<body><script type="text/javascript"> function setAttributeOnload(object, attribute, val) { if(window.addEventListener) { window.addEventListener('load', function(){ object[attribute] = val; }, false); } else { window.attachEvent('onload', function(){ object[attribute] = val; }); } } </script> <div id="navbar-iframe-container"></div> <script type="text/javascript" src="https://apis.google.com/js/plusone.js"></script> <script type="text/javascript"> gapi.load("gapi.iframes:gapi.iframes.style.bubble", function() { if (gapi.iframes && gapi.iframes.getContext) { gapi.iframes.getContext().openChild({ url: 'https://www.blogger.com/navbar.g?targetBlogID\x3d6418452\x26blogName\x3dFootsteps+on+Clouds\x26publishMode\x3dPUBLISH_MODE_BLOGSPOT\x26navbarType\x3dBLACK\x26layoutType\x3dCLASSIC\x26searchRoot\x3dhttps://chirayu.blogspot.com/search\x26blogLocale\x3den_US\x26v\x3d2\x26homepageUrl\x3dhttp://chirayu.blogspot.com/\x26vt\x3d-4198601941058342502', where: document.getElementById("navbar-iframe-container"), id: "navbar-iframe" }); } }); </script>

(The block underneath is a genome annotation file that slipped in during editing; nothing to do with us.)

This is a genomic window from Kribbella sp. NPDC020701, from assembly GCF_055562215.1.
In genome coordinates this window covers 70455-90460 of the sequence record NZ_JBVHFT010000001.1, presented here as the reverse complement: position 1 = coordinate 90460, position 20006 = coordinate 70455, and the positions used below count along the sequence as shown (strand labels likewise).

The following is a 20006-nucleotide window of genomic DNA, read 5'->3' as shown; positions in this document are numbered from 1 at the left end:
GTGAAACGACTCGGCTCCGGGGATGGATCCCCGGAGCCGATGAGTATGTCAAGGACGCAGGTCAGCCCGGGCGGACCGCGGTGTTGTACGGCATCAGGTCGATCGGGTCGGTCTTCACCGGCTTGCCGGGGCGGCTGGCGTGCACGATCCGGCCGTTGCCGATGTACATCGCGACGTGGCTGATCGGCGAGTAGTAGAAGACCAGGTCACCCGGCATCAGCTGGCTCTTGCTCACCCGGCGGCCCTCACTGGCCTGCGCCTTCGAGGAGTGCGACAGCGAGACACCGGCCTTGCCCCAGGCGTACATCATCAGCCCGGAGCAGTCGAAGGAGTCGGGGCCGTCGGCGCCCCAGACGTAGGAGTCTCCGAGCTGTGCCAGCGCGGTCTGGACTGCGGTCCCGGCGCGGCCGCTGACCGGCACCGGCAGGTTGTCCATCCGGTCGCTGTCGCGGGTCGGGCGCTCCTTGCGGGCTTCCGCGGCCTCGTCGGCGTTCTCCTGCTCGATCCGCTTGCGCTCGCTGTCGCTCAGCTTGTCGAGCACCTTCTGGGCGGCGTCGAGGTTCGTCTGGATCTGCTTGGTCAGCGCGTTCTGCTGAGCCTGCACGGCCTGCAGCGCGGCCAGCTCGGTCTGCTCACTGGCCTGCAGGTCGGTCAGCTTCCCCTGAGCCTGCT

Friday, December 24, 2004

Current Reads

Category: Misc. Reading

I am reading these books.

- The Monk Who Sold His Ferrari by Robin Sharma
- Digital Fortress by Dan Brown

The Monk... is a dull read. I was attracted by the title and was looking for some insight in Zen Philosophy and modern life, however, this book is a rehash of so many feel good books, more so from Indians like Deepak Chopra and Shiv Khera.

A rich and successful lawyer sells everything, including his red Ferrari, and goes to India in search of the meaning of life, finds it from some sages in the Himalayas, returns home, and preaches it to his friend. That's the story.

You don't have to visit India to find the meaning of life. It is as good/bad as the US, if not any better or worse.

The Monk... is dull & boring with pedantic writing and hackneyed examples. It is a mixture of Dale Carnegie, Deepak Chopra, Shiv Khera, Chicken Soup series, and Who Moved My Cheese rolled in one.

How did this book become a bestseller?

If there were Sanskrit Mantras to be used, then proper references should have been provided, instead of a platitude like this is ageless wisdom.

A popular verse from The Brihadaranyaka Upanishad

You are what your deep, driving desire is
As your desire is, so is your will
As your will is, so is your deed
As your deed is, so is your destiny.